*January*

I made some refinement to an applet created last year to demonstrate how vector addition can be done either using vector triangle or parallelogram methods.

To access directly in Geogebra, the link is https://www.geogebra.org/m/p2yvdsvs

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the world in a different light

25 *January*

I made some refinement to an applet created last year to demonstrate how vector addition can be done either using vector triangle or parallelogram methods.

To access directly in Geogebra, the link is https://www.geogebra.org/m/p2yvdsvs

23 *January*

This new applet is designed for students to practise conversion of common units used in physics on their own. There is a checking algorithm within, which might need some fine-tuning. For full screen view, click here.

The worked solutions given will demonstrate the breakdown of steps that could help students learn the procedure to convert these units.

22 *January*

This little applet is designed to allow students to change the order of magnitude and to use any common prefix to observe how the physical quantities are being written. To view this applet in a new tab, click here.

Standard form (also known as scientific notation) is a way of writing very large or very small numbers that allows for easy comparison of their magnitude by using the powers of ten. Any number that can be expressed as a number, between 1 and 10, multiplied by a power of 10, is said to be in standard form.

For instance, the speed of light in vacuum can be written as 3.00 × 10^{8} m s^{–1} in standard form.

When a prefix is added to a unit, the unit is multiplied by a numerical value represented by the prefix. e.g. distance = 180 cm = 180 x 10^{-2} m = 1.80 m

The purpose of using prefixes is to reduce the number of digits used in the expression of values. Hence, students can use the prefix slider to find a user-friendly expression, such as 682 nm instead of 0.000000682 m.

The ten prefixes used are:

10^{-12} | pico |

10^{-9} | nano |

10^{-6} | micro |

10^{-3} | milli |

10^{-2} | centi |

10^{-1} | deci |

10^{3} | kilo |

10^{6} | mega |

10^{9} | giga |

10^{12} | tera |

05 *November*

After completing the vernier calipers applet, I simply had to do a similar one for the micrometer. However, this was a lot more complex as the thimble’s numbers are supposed to be “rotating” rather than moving linearly. A lateral movement of the thimble had to be coupled with a vertical movement of the rotating scale, with the corresponding numbers on the scale constantly changing with each new problem.

Students will need to make readings when the spindle is closed and when open to measure an object before subtracting the zero error and keying in the answer for the actual measurement. The answer will be checked for accuracy, although not for the correct number of decimal places because I have not figured out a way to programme that check yet.

To access the applet in fullscreen, go to **https://www.geogebra.org/m/qedrwymk**. To embed into SLS, you may use this code:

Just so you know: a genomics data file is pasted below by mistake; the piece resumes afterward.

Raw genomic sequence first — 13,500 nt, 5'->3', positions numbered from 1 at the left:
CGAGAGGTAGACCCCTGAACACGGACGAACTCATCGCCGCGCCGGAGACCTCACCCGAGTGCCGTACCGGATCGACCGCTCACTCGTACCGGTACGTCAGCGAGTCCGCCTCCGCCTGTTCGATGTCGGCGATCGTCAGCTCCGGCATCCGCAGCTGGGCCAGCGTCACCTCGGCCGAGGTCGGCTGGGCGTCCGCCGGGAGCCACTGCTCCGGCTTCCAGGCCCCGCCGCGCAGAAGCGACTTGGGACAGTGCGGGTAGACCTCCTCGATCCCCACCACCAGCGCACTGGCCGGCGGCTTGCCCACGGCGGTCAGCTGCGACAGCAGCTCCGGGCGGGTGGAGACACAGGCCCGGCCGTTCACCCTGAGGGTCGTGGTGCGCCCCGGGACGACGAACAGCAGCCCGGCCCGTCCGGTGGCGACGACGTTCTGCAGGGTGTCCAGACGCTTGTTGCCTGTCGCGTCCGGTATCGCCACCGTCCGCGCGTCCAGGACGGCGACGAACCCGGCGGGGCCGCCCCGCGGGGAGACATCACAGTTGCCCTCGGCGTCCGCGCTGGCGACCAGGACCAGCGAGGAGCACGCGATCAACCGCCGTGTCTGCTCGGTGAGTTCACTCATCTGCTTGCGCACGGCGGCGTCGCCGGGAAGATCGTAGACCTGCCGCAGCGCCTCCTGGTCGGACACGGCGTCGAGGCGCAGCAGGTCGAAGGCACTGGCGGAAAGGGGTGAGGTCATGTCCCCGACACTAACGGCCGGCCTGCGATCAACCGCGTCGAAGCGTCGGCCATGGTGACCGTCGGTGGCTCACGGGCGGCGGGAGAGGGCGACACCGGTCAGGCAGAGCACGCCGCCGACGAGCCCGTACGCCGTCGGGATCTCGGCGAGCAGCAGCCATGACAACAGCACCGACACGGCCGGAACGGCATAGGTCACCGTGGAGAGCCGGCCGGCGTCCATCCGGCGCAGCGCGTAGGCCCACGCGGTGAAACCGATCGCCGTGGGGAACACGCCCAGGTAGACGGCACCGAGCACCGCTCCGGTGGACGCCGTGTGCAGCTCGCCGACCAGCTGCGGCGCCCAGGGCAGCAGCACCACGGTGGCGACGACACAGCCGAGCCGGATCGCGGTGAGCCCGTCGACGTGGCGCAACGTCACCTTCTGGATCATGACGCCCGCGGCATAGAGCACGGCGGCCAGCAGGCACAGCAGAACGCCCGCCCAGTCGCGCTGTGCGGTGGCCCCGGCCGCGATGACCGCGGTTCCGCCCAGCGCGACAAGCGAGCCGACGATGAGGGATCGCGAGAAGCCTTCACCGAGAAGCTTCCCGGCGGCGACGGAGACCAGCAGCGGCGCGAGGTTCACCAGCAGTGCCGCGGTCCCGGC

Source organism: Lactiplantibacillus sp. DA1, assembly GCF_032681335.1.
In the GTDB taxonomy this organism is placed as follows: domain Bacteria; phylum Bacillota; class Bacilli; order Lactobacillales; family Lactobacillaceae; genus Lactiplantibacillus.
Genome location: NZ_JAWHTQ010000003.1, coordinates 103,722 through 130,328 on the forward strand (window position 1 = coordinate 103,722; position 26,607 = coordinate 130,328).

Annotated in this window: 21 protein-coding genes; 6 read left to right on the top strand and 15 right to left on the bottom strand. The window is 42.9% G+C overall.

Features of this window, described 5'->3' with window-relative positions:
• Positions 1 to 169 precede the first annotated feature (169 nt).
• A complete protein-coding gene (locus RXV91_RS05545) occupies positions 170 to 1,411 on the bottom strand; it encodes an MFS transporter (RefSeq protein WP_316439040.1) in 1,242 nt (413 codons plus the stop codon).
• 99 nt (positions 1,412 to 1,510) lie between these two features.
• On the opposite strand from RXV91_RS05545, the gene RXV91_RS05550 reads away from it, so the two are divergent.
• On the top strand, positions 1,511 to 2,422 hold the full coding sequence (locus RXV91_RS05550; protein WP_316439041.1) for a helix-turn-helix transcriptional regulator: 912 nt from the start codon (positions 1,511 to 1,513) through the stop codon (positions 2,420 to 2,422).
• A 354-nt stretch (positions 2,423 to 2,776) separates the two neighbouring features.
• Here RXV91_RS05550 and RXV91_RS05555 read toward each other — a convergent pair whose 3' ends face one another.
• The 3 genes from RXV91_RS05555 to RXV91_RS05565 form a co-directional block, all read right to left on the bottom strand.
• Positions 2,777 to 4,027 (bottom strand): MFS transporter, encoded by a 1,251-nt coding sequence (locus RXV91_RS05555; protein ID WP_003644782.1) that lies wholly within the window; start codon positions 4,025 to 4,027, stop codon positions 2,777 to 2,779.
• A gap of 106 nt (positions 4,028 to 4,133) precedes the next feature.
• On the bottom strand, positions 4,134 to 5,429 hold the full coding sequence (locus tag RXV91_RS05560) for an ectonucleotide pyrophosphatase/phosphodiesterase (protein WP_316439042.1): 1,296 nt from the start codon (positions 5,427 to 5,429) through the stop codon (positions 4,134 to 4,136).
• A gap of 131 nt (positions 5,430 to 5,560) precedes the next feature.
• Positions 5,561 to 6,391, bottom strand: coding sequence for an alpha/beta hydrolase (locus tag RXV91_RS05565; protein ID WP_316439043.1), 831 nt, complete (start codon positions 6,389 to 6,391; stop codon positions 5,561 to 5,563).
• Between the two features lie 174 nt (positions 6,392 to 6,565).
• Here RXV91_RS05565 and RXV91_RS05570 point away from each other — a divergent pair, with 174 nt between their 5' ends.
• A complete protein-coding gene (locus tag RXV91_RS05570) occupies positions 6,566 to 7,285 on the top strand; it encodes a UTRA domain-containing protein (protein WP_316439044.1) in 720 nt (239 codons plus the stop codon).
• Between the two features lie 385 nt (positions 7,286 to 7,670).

`<iframe scrolling="no" title="Micrometer with zero error" src="https://www.geogebra.org/material/iframe/id/qedrwymk/width/640/height/480/border/888888/sfsb/true/smb/false/stb/false/stbh/false/ai/false/asb/false/sri/false/rc/false/ld/false/sdz/false/ctl/false" width="640px" height="480px" style="border:0px;"> </iframe>`

18 *October*

The aim of this applet is to help students who just learnt about zero errors in vernier calipers to get some practice of their own. Students just have to key in their answer into the textbox and they will know if they got it correct.

To modify later: an option to give the correct answer if the student asks for it.

I have not figured out how to ensure that the input is expressed in 2 decimal places, so if any expert is able to advise, I will be glad to try it out.

To access the applet in fullscreen, go to https://www.geogebra.org/m/jybrnwgp. Meanwhile, the applet is embeddable in SLS using the following iframe code.

`<iframe scrolling="no" title="Vernier calipers with zero error" src="https://www.geogebra.org/material/iframe/id/jybrnwgp/width/640/height/480/border/888888/sfsb/true/smb/false/stb/false/stbh/false/ai/false/asb/false/sri/false/rc/false/ld/false/sdz/false/ctl/false" width="640px" height="480px" style="border:0px;"> </iframe>`

Credits to Abdul Latiff for the original applet which I modified to add the zero error readings.

25 *September*

This is a game that I play with my classes in the beginning of the course after they have attended the first lecture on base units. It serves as an ice-breaker since this is usually when I first meet them, as well as a recap of what they have learnt.

The rules are stated in the slideshow.

1. Each student is assigned a base unit out of 3 possible ones, kg, m, s. Note that the other 4 base units, A, mol, K and cd are not given because they will be covered in later topics.

2. For a class of 25, the following distribution is recommended:

a. kg – 5

b. m – 10

c. s – 10

3. Students will be asked to form groups when shown a Physical Quantity. Those with a negative power, e.g. the two “seconds” in kg m s–2, will have to sit/squat down.

4. Students who did not form a group will be ousted and the last few left in the game will win prizes.

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